Exercise is associated with microscopic injury to muscle tissue and the more vigorous the activity, especially if it exceeds your level of training, the greater that injury. This injury occurs in muscles which are actively contracting (your quads for example) as well as in muscles being held in a constant state of contraction (isometric) for long periods of time (such as your shoulder muscles and abdominal muscles on a long ride). This microscopic muscle injury, along with the byproducts from anaerobic metabolism are two important factors in the development of sore muscles after a vigorous workout or competition.

The microtrauma is associated tissue swelling (edema) and an influx of inflammatory cells. Later, in the healing phase, scar tissue can form in the body of the muscle. During the initial inflammatory phase the muscle often responds with a reflex spasm often described as a tightness or knot.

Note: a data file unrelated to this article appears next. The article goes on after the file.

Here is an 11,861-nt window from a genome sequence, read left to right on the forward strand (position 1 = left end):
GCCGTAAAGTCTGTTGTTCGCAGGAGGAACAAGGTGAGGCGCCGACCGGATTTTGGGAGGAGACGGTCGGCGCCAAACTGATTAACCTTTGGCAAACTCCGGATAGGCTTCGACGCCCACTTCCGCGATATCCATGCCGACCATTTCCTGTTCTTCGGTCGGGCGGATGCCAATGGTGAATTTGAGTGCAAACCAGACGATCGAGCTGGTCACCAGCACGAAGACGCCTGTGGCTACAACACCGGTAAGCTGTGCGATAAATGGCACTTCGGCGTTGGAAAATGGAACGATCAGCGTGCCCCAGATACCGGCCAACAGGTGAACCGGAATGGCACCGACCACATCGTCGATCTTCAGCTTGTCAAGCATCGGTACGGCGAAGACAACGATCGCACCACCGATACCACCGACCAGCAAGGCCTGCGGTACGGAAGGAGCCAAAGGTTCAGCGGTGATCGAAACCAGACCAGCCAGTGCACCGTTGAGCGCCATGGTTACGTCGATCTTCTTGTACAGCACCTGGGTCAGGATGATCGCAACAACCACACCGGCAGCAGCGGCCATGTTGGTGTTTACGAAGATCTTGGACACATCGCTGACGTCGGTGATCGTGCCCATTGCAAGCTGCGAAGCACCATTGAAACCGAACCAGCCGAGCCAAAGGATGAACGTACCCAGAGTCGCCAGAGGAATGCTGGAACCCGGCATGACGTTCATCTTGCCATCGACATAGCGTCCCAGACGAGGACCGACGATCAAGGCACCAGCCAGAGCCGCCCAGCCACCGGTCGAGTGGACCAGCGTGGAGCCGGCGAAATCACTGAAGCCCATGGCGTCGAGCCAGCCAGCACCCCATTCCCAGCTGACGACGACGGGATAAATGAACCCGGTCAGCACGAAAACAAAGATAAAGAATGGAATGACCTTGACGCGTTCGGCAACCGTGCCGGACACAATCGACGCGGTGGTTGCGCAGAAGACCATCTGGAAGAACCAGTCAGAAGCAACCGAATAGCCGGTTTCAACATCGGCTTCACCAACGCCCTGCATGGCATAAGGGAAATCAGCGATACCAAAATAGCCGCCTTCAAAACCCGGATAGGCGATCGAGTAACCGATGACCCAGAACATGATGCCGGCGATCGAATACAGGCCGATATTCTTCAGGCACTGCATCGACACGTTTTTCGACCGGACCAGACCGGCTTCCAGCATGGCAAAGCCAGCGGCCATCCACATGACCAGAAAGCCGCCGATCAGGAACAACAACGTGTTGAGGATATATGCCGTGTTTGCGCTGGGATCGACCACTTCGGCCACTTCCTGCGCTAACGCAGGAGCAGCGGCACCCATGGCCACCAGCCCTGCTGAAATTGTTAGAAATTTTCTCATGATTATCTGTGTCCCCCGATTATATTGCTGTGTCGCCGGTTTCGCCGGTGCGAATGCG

Does warming up decrease the risk of injury? A search of the literature failed to provide a definitive answer. Many articles conclude there is a "possible benefit" but with no hard data. We know that stretching BEFORE a run, for example, increases the risk of injury much more than no stretching. But stretching after 10 or 15 minutes of a sport specific warmup (see below) in all likelihood at least does no harm.


When massaging a muscle, two approaches can be used. First is to apply pressure on the area of discomfort (the palpable knot) with the muscle in a neutral, relaxed position. The pressure is then moved along the direction of the muscle fibers (remember to massage in the direction of the muscle fibers - the direction of pull of the muscle) to counteract the spasm and "work out" the pain. This is particularly effective when combined with active expiration (breathing out) which also helps to dampen the neural spasm reflex. Active massage involves applying steady pressure to the tender area or muscle, and the extremity is actively put through it's range of motion, contracting and moving the muscle beneath the point of pressure. The theory being that this involves the nerve/muscle unit and may retrain the entire motor unit to sustain a decrease in spasm after the massage session has been completed.